In December 1971, Alan Sparks graduated from Officer Training Unit, Scheyville near Sydney and spent 27 years in the Australian Army as an Infantry Officer.

Over the years he held command appointments with 12 Platoon, 6 RAR (of Long Tan tradition), D Coy and Support Coy, 2/4 RAR, the Pilbara Regiment and the Malaysia Australian Joint Defence Program. He also spent two years in Germany with the British Army of the Rhine as part of a long established exchange program. For his leadership and contribution, Alan was made a Member of the Order of Australia.

In early 1998, Alan transitioned out of service: “I gave the Army the best and healthiest part of my life. It is a young man’s game and while I was still able to keep up on route marches and cross countries, it was taking longer to recover. I had also missed some very important parts of our daughter growing up and wanted to share more time with my family.”

Leaving the Army, Alan faced a period of unemployment and experienced bouts of anxiety, worrying about how he would provide for his family.

“The period in my life of unemployment was a major challenge,” says Alan. “The dignity of work is so important to all. With work comes individual respect and respect for others.”

After a three-month-long job hunt, Alan became the CEO of East Coast Apprenticeships, a group training organisation which focusses on promoting, retaining and supporting apprenticeships and traineeships for all Australians, including disadvantaged, disabled or distressed youth and adults.

Having now been at the helm of the organisation for 22 years, Alan has a particular interest in helping his fellow veterans, believing they have the skills, experience and talent to make a substantial contribution to the civilian workforce.

“We've got people here who have served the nation, who in many cases have made significant sacrifices, and it behoves us not to give them a ‘hand out’ but certainly a ‘hand up’ in that transition out of service life. It would be silly on everyone's part not to recognise that veterans have a continuing contribution to make.”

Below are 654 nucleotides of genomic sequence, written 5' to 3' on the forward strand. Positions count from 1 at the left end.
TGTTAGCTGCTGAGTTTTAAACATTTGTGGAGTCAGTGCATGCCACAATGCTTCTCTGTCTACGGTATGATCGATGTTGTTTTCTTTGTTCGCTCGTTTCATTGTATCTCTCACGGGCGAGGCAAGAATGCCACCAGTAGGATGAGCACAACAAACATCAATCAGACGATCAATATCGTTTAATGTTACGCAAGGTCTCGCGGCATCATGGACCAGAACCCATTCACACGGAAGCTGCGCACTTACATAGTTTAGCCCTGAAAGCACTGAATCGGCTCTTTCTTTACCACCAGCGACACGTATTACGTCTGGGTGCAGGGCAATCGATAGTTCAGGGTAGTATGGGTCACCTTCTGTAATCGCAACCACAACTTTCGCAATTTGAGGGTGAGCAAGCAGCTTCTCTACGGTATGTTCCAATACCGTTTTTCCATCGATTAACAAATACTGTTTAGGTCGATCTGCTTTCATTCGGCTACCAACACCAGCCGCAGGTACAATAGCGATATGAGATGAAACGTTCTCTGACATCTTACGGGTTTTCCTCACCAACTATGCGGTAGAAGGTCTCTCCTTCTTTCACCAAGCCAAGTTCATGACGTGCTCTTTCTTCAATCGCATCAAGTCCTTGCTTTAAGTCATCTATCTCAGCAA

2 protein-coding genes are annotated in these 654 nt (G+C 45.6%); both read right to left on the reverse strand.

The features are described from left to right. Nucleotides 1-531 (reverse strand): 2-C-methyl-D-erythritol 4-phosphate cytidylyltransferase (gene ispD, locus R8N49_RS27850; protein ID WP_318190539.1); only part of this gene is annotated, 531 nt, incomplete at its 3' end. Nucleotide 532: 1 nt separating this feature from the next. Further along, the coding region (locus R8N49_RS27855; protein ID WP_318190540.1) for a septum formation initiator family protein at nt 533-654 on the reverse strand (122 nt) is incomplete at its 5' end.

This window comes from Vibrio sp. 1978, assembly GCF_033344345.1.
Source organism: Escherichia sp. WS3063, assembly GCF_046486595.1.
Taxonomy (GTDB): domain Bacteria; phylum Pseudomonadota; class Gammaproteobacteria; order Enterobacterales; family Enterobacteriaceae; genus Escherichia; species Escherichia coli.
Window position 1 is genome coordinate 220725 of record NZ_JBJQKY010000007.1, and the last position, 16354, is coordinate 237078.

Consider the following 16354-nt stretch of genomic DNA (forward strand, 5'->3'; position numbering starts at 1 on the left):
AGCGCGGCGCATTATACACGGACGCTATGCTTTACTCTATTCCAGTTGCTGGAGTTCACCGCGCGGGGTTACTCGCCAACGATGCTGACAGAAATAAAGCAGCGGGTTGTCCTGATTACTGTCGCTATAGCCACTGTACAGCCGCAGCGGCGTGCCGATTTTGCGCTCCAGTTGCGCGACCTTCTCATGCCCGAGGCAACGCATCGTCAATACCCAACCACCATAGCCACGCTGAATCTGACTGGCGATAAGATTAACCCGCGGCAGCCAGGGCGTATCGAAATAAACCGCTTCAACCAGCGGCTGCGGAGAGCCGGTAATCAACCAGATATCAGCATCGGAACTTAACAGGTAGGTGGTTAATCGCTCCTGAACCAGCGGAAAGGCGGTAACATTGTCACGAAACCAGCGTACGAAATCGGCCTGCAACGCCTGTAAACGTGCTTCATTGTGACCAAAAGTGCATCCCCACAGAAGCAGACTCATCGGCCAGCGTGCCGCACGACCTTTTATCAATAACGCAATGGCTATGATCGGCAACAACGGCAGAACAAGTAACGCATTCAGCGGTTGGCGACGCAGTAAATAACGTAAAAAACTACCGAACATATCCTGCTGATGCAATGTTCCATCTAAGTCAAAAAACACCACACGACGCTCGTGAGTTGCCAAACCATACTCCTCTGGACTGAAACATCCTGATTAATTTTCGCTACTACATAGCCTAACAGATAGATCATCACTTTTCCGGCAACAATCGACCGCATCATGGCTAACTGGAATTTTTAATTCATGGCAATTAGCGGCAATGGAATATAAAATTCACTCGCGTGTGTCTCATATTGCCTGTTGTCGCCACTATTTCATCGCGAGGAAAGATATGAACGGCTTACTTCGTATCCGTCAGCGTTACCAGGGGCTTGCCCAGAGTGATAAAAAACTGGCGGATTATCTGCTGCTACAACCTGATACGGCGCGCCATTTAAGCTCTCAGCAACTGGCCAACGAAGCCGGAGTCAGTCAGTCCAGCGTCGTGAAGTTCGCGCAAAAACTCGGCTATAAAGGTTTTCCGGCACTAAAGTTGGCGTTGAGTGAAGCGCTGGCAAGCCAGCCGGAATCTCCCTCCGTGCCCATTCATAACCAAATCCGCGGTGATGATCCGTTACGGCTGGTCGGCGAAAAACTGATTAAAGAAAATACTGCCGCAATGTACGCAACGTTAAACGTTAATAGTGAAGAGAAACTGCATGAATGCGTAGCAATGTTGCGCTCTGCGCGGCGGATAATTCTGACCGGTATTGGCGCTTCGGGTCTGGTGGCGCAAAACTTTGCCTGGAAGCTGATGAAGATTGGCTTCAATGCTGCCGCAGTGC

Transition Tips

Developing the Defence Trade Program, an initiative which saw East Coast Apprenticeships win a 2020 Prime Minister’s Veterans’ Employment Award, Alan offers tailored training and support to arm veterans with the necessary confidence and skills to enter the apprenticeship system and gain paid, meaningful employment.

Upon enrolment Alan meets with every candidate; to establish trust, understand their circumstances, background, skills and experience, and develop an individual transition plan.

“What we've created is a flexible approach, where an individual, with all the stresses that might be associated with their transitional period, can be accommodated. Many veterans will say to me, ‘Now I have a pathway to follow,’ and I think that's really important. Once they know where to go and they've made that decision, it gives them meaning and purpose, it gives them a respect for what's ahead of them in their life.”

While moving into a civilian role is a significant change, Alan says it is important transitioning Australian Defence Force members remember, that their military service has prepared them for whatever they do next.

“The personal characteristics developed in service coupled with the methods of a soldier and preparing for the unexpected are transferable skills. The day of transition is the first day of the rest of your life! Define what will make you happy in a job and then seek that role. Reach out to others and share your life with family and friends. Lastly, create your own individual transition plan and find individuals and organisations that can wrap their support around your plan.”



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